According to Mike Anderson, a fourth generation stone mason from Sister Bay, interior fireplaces constructed of Door County fieldstone are popular features in homes throughout the county. But it’s not just homes that crave fieldstone fireplaces. Last winter, Anderson completed a new fieldstone fireplace at Gordon Lodge in Baileys Harbor that featured the largest firebox he had ever built.
“Fieldstone is, and always has been, easy to come by,” Anderson explains. “Its popularity in fireplaces is largely due to the wide variety of colors and textures it provides when the fireplace is completed.”
A self-proclaimed “newcomer” to the work, Steve Shumway (who has worked for 16 years as a stone mason) echoes Anderson’s assessment of fieldstone. “Fieldstone can vary from greens to browns, grays to off-whites and it is non-dimensional which creates interesting shapes and patterns,” Shumway states. “They [the fieldstones] have character.”
The same characteristics that make fieldstone a popular building material also make it difficult to work with, however. “Since they are non-dimensional they require more shaping and fitting,” Shumway says, “so working with fieldstones requires more time and skill.”
When not used for fireplaces, fieldstones are often used in landscape retaining walls and exterior building accents. Shumway recently completed the installation of over 1,500 square feet of exterior fieldstone on the new workshop building at The Clearing in Ellison Bay.
The other native stone that is currently used in construction on the peninsula is beach stone. Unlike fieldstone, beach stone is cleaner, smoother, and – typically – smaller and more uniform in size. The other significant difference is that the color of beach stone is much more consistent. “Just like fieldstone, beach stone is most commonly used for fireplaces and exterior treatments,” Anderson says. “The big difference is that the availability of native Door County beach stone varies.”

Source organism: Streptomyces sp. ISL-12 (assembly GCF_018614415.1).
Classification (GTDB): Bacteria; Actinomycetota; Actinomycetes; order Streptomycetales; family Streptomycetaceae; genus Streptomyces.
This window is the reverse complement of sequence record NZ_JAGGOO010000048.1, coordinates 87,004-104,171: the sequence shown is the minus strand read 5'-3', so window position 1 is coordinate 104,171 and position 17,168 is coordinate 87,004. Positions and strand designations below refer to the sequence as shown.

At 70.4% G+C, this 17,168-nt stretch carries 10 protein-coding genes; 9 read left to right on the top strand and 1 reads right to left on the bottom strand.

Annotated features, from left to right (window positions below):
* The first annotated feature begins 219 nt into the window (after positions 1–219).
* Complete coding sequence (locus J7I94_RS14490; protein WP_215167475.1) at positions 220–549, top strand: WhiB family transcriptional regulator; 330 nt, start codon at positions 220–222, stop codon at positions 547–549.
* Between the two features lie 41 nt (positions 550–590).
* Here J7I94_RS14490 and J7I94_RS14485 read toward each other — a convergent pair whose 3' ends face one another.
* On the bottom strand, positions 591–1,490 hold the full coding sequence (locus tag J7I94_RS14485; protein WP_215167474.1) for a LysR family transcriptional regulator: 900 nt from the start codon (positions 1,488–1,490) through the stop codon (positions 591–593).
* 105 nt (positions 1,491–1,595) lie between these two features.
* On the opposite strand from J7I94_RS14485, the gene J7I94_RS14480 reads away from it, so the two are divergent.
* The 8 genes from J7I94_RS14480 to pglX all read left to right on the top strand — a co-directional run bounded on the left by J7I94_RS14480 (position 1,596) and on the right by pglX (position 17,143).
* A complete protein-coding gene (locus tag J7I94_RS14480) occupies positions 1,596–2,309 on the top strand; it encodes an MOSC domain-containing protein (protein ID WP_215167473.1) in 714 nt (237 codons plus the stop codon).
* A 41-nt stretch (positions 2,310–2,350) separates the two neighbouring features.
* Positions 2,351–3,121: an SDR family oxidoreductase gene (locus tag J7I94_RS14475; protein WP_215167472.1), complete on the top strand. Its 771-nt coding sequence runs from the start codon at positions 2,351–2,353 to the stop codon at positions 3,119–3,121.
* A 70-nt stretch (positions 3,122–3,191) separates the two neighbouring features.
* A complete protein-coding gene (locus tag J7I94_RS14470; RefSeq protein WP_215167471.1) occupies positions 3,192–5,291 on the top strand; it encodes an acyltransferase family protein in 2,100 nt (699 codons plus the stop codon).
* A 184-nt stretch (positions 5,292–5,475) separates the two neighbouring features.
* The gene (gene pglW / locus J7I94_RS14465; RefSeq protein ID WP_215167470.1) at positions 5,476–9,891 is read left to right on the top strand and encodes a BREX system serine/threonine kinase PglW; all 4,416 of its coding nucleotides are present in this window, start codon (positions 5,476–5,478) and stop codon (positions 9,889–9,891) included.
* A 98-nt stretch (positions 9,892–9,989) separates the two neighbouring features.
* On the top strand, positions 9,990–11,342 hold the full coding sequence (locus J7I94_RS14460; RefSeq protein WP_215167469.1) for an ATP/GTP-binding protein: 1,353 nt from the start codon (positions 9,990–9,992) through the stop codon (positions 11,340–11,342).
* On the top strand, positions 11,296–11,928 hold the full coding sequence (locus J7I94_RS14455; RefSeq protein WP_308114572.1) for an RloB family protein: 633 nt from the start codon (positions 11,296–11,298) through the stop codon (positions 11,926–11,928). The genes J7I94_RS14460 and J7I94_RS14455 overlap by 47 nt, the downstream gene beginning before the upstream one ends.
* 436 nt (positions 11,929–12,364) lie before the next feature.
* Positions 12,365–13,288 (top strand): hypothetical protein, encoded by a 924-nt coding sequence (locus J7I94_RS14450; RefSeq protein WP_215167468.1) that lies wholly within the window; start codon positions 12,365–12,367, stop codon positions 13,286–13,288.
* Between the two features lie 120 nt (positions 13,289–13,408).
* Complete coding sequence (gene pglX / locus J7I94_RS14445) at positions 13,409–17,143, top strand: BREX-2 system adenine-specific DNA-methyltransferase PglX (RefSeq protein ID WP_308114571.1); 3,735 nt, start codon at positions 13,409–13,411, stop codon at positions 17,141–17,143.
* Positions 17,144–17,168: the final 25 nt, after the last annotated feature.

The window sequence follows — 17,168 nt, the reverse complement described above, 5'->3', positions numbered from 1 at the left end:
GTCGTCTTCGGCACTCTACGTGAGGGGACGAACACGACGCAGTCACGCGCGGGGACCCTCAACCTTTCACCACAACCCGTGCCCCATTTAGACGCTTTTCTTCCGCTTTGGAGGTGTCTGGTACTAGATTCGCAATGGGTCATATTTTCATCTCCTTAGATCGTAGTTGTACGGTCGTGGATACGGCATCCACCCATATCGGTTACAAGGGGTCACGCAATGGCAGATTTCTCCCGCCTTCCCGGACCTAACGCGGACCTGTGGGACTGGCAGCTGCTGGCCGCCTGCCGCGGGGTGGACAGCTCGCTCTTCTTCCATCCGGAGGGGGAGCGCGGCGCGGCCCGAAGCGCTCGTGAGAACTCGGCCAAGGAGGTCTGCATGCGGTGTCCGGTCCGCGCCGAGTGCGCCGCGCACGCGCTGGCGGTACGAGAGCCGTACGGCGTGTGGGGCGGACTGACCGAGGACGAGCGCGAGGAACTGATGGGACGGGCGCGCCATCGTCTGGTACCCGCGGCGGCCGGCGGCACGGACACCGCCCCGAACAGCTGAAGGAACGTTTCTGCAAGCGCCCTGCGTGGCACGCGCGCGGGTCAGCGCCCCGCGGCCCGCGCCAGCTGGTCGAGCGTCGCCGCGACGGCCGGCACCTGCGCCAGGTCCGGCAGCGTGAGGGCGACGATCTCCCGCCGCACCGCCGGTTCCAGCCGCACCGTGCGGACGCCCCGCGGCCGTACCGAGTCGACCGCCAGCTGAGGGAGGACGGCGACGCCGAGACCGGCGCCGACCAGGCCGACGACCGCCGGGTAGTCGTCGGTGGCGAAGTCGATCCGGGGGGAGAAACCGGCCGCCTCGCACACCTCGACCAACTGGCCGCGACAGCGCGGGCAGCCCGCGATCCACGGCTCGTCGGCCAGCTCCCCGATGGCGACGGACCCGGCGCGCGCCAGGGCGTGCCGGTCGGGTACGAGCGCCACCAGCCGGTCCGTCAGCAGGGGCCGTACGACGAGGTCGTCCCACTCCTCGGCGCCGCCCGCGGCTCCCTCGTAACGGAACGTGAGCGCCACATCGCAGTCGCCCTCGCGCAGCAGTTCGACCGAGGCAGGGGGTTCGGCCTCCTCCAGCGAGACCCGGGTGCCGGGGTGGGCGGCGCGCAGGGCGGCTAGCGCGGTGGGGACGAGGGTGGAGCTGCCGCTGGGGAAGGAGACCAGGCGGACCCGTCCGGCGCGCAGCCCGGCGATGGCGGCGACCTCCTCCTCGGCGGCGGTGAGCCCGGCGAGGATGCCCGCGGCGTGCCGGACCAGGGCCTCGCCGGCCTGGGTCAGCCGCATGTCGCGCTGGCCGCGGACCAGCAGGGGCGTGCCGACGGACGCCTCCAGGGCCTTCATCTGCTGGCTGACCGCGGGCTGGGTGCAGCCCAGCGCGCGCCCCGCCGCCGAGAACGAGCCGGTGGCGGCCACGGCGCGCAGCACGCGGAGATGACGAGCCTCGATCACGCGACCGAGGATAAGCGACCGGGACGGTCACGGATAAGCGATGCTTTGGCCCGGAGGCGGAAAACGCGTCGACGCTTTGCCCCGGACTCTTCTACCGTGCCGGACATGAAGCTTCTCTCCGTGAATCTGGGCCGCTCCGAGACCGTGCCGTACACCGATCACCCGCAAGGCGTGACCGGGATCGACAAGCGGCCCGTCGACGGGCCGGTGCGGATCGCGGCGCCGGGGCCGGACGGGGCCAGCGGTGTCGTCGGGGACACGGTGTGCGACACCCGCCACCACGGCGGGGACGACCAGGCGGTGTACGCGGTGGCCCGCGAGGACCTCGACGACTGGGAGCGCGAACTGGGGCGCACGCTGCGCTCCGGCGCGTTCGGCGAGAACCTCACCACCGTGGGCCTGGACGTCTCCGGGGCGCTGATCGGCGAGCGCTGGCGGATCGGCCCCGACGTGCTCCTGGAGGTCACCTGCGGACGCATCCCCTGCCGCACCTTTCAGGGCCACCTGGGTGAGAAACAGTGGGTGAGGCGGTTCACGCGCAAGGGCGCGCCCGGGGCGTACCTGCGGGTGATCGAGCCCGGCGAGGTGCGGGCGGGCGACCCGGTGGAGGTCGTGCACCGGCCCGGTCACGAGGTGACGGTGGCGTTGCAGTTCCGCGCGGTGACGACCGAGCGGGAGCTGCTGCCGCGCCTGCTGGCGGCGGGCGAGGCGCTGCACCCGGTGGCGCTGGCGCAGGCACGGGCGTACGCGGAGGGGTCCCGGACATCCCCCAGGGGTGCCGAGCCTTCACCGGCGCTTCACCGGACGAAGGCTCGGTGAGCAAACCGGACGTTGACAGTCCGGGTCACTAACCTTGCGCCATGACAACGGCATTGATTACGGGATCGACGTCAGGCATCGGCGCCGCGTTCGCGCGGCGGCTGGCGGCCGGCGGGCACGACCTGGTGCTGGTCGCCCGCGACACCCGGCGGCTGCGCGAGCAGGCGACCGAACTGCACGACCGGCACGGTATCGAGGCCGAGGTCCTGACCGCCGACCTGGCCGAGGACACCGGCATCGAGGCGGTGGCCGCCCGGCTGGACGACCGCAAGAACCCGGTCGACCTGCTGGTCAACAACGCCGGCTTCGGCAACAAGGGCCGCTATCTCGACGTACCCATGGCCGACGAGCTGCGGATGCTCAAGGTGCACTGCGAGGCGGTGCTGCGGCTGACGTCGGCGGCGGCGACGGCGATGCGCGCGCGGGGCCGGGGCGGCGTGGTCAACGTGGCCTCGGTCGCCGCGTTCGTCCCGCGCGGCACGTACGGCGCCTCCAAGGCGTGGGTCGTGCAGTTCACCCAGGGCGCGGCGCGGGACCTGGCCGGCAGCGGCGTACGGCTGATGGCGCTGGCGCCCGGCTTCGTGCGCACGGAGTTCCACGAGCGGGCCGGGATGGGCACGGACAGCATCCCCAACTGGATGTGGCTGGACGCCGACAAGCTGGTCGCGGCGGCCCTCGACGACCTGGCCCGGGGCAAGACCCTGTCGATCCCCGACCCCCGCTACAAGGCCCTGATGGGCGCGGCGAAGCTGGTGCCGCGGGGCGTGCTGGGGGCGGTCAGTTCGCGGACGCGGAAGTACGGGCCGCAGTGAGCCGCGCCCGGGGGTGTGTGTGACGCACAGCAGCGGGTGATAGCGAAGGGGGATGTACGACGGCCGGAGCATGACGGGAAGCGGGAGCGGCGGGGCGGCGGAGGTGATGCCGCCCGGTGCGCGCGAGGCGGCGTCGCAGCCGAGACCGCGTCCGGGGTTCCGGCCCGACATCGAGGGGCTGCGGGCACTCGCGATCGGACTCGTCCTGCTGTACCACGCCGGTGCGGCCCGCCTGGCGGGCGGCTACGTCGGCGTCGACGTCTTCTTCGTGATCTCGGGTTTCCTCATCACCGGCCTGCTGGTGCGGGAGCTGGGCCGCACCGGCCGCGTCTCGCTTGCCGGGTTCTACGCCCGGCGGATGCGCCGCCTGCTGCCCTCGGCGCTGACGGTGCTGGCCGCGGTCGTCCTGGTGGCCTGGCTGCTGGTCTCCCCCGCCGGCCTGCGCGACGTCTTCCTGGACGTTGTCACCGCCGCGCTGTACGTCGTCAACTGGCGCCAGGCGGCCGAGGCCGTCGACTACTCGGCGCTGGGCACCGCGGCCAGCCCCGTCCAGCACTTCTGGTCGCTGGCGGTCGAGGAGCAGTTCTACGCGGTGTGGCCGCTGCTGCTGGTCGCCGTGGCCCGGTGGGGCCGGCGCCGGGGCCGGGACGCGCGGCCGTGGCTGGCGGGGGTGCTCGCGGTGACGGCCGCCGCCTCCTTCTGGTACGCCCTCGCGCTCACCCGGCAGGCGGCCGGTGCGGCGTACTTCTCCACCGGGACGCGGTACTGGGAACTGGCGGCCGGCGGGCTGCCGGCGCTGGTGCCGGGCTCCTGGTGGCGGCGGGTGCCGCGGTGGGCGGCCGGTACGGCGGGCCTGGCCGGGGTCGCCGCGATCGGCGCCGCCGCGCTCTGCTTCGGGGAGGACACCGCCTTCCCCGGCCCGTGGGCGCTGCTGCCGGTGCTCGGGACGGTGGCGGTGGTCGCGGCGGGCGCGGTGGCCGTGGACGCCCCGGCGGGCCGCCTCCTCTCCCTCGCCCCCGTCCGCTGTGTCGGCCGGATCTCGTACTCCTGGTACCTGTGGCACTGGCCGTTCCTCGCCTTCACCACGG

Though the shorelines on the Green Bay side of the peninsula are literally littered with beach stone, builders and masons don’t have ready access to most of this stone due to state restrictions and/or property ownership. Thus, they must turn to other options.
At the time of this writing, Anderson is beginning one of the largest beach stone fireplaces he has ever built. “The beach stone I’ll be using comes from dredging that I have dumped on my property,” Anderson explains. “I dig through the dredged material and pull out stone that will be suitable for building.” When the waters around a boat launch, in a marina, or in a channel need to be deepened, they are dredged. This dredged material is then sifted which yields the sought after beach stone.
Dredging has occurred on and off for years as the water levels in the lake and bay have risen and fallen. Consequently, the availability of Door County beach stone has varied – when the waters are low, beach stone becomes accessible. “You can almost track the water levels by following the use of beach stone in buildings on the peninsula,” Anderson says. “Look at buildings constructed 50 years ago and you see more beach stone than in the years that follow.”